Singaporeans hoping for a glimpse of founding father Lee Kuan Yew’s coffin are being urged to stay away as the waiting time for the thousands queuing to see him has risen to ten hours.
Singapore’s government said yesterday that it “strongly advises” the public not to join the queue and to instead visit local tribute sites set up across the island.
The city-state, famous for its clockwork handling of major events such as the night-time Singapore Grand Prix, seemed unprepared for the scale of the mourning.
Mr Lee’s death at age 91 on Monday has been met with an outpouring of grief in Singapore. He was Singapore’s prime minister for 31 years, ruling with an iron grip until 1990 and is regarded in Singapore as the architect of its economic success.
As of late yesterday morning some 230,000 people had viewed Mr Lee’s coffin at Parliament House, the government said. The queue of several miles started at the Padang, an open field in Singapore’s downtown, crosses a park and snakes along the Singapore River to Parliament House.
Mourners are now being given only a few seconds to file past the former leader’s brown wooden casket draped with the red-and-white Singapore flag in the parliament lobby.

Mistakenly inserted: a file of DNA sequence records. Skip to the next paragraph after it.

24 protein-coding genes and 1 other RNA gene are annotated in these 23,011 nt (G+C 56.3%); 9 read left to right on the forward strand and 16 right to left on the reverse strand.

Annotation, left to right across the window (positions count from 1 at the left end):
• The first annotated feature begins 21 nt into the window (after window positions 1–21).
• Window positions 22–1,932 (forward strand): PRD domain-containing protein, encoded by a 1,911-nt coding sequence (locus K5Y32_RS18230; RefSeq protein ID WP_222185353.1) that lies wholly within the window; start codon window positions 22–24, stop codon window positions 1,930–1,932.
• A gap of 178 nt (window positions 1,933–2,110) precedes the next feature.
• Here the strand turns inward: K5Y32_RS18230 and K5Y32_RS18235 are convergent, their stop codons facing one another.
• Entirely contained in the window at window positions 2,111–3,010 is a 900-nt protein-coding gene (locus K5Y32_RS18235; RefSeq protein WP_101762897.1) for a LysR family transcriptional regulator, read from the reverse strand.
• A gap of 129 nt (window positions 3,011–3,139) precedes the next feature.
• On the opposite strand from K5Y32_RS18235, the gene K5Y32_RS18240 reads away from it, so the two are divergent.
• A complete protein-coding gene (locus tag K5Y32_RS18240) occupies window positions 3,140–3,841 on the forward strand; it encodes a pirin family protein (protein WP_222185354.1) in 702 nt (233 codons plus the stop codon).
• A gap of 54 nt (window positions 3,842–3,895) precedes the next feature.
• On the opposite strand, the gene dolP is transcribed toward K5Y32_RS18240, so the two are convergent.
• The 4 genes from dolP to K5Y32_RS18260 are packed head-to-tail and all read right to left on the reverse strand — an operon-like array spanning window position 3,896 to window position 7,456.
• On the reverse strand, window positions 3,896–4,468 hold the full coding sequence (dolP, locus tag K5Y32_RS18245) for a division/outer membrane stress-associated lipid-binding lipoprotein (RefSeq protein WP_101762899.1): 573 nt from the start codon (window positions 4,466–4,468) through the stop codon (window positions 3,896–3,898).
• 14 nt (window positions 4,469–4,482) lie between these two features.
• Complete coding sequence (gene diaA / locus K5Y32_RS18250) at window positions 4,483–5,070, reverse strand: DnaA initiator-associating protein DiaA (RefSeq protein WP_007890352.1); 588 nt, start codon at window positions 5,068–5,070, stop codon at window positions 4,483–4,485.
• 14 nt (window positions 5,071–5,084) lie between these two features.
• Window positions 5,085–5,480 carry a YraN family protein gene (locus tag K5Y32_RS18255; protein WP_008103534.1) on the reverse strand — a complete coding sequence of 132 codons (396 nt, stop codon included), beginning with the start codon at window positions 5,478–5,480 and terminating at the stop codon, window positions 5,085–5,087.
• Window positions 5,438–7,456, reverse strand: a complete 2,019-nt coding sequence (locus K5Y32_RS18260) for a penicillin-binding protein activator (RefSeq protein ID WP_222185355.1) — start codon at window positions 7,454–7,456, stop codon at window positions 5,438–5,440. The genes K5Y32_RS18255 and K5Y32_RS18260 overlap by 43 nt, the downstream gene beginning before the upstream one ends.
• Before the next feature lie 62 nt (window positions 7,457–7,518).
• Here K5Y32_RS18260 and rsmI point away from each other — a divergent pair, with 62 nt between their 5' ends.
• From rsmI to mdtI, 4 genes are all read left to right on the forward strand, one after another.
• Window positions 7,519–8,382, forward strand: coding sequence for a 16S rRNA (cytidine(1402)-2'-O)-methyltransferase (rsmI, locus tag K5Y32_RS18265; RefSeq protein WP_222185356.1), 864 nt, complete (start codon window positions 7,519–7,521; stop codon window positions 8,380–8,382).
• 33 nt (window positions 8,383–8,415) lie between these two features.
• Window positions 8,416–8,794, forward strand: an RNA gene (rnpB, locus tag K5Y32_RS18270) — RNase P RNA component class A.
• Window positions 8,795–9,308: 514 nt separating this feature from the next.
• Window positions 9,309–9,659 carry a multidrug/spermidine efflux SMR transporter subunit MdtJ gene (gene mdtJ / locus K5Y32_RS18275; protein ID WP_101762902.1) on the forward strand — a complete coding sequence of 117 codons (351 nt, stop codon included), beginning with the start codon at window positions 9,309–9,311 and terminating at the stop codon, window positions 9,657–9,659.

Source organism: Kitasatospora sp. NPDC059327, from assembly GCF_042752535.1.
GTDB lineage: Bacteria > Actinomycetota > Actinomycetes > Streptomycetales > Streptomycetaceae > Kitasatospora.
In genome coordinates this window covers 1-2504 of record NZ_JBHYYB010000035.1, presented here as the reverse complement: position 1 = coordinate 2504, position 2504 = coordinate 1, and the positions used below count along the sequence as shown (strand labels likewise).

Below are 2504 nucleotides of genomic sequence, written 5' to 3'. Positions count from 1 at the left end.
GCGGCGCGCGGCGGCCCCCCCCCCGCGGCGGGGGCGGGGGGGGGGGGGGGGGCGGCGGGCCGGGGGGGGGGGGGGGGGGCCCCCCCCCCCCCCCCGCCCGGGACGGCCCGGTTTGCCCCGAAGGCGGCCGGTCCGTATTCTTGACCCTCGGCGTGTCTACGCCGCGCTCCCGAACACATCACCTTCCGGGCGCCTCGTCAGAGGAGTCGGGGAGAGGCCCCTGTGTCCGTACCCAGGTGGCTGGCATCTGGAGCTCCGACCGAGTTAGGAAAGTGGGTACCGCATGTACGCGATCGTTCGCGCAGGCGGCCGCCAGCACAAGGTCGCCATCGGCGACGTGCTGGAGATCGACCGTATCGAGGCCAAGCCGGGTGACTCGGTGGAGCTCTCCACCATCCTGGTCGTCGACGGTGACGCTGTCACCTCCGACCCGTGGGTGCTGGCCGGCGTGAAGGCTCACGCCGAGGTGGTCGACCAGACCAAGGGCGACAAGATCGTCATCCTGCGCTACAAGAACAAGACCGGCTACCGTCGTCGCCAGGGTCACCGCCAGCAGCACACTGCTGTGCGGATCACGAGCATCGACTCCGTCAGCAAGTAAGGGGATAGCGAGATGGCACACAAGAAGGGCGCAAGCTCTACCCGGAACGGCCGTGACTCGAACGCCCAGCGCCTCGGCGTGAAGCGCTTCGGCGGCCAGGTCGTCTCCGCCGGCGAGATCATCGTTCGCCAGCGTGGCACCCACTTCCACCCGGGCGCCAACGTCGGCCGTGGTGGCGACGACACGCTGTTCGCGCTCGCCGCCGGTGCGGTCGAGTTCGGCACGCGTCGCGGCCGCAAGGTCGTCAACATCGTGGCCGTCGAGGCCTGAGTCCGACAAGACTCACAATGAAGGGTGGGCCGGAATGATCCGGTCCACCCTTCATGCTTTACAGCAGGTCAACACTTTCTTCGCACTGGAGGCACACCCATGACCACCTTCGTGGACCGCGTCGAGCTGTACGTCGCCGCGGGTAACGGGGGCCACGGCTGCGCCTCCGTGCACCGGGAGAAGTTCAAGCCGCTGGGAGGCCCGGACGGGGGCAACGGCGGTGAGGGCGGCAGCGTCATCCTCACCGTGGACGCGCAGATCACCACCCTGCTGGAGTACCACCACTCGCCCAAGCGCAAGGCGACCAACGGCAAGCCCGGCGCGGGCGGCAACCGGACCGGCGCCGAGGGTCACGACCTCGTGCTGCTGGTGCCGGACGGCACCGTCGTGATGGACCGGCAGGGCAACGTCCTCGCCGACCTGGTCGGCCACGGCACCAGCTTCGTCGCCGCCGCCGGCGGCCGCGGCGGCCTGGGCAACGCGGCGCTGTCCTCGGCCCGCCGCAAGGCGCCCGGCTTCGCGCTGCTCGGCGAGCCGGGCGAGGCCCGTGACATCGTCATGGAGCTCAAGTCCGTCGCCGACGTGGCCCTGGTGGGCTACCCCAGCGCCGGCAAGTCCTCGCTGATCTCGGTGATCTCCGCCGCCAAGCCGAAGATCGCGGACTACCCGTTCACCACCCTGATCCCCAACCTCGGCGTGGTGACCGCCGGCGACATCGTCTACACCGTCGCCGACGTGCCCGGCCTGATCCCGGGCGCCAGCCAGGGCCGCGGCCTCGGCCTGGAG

Dozens of tents have been erected in the Padang to shelter mourners from the tropical sun and government workers handed out water to those queuing.
“I’m not afraid to wait,” said 44-year-old Idy Leong. “Even waiting for eight hours, I’ll still want to wait. Ten hours, I’ll also want to wait,” she said.
“I am deeply moved by the overwhelming response of people wanting to visit my father’s Lying in State at Parliament House,” prime minister Lee Hsien Loong said on Facebook.
He announced that a live video feed of the flow of mourners viewing the casket inside the parliament’s lobby had been put up on YouTube.
“The government can advise us not to queue all they want, and I understand this puts a strain on resources like volunteers and space, but that’s not going to stop us from coming down,” Pek Tee Ann, 51, said.
The turnout is massive by Singapore standards but the crowd was disciplined and morale appeared to be high.
“I feel the Singapore spirit around me, people are courteous and everyone is here for a common purpose, to honour our leader,” said 17-year-old student Shruti Ram.
The city-state has a population of 5.5 million but only 3.34 million are citizens. The rest are guest workers, expatriates and their families.
The mourners included the elderly in wheelchairs and mothers with babies or toddlers.
Among yesterday’s visitors were Israeli president Reuven Rivlin, whose country helped train Singapore’s army after independence from Malaysia in 1965.
Though credited with building the foundations of Singapore’s prosperity, Mr Lee’s legacy also includes a muzzled press, restrictions on free speech and a stunted democracy.
A slew of foreign leaders and dignitaries are expected at his funeral tomorrow including Japan’s prime minister Shinzo Abe and former US President Bill Clinton.
The cortege will take a ten-mile journey around key landmarks in the city before reaching the National University of Singapore for the funeral service.
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